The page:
They can have problems seeing the network, and intermittently disconnect themselves from it. This means a wireless printer will need to be rebooted more often than a traditional, wired printer does.
Consumers also report that wireless printers jam more often than traditional ones, and that they often experience compatibility problems when using multiple platforms (such as Windows and Mac OS).
Mobile or portable printers are small, lightweight printers that are used by field workers and people on the move. They cover a range of printers, including photo printers, receipt printers and label printers. In the case of field work, mobile printers are rugged and durable, resistant to dust, moisture, temperature extremes and drops. They can be worn on the body by means of a strap or a belt clip. Portable printers are used to great effect in the retail, warehousing, hospitality and medical environments.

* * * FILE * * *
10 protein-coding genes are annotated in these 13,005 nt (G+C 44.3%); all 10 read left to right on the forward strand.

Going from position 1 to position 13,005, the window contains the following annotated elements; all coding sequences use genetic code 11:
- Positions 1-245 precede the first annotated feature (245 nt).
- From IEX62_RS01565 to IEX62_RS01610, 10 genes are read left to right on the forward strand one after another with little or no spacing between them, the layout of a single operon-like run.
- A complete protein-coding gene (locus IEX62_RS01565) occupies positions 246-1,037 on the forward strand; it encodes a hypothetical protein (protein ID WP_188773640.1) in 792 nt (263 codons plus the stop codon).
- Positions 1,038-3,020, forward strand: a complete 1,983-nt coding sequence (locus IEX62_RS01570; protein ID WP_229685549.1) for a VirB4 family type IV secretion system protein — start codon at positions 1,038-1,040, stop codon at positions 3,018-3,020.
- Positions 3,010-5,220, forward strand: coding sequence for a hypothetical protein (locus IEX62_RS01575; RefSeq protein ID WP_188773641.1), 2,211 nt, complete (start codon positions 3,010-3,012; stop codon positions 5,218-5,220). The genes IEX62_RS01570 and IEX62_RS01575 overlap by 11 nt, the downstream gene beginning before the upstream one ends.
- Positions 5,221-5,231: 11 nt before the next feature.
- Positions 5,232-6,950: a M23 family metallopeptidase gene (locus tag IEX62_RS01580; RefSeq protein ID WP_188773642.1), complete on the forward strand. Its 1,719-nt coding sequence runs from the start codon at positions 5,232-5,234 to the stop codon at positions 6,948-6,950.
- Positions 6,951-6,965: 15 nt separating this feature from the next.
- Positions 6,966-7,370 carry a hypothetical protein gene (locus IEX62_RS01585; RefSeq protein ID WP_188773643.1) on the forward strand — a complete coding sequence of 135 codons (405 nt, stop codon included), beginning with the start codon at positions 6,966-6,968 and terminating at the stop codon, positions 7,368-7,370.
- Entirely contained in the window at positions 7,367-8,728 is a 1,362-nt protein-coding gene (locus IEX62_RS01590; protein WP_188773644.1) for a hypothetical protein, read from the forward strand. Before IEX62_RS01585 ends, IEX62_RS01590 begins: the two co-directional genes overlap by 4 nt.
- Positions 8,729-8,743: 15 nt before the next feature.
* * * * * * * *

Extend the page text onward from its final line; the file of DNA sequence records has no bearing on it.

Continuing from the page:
Mobile printers have a number of advantages: they increase productivity; reduce operating costs; improve cash flow and revenues; and enhance customer retention in a competitive market.
This is due in large part to the fact that portable printers eliminate the need for handwritten forms, so more accurate, legible documents are produced. Customers can review charges before the field worker leaves the premises, resolving potential billing disputes. Administrative costs are reduced, and cash flow is improved. Route maps and driving directions can be printed for workers on the road. Customers can be provided with updated receipts and future orders can be logged. Inventory and tracking is improved, while processing time and errors are minimised.
Mobile printers use cabled or wireless connectivity to receive print jobs from a mobile computer or other device. Mobile printers are quickly becoming wireless, although the type of connectivity they offer differs.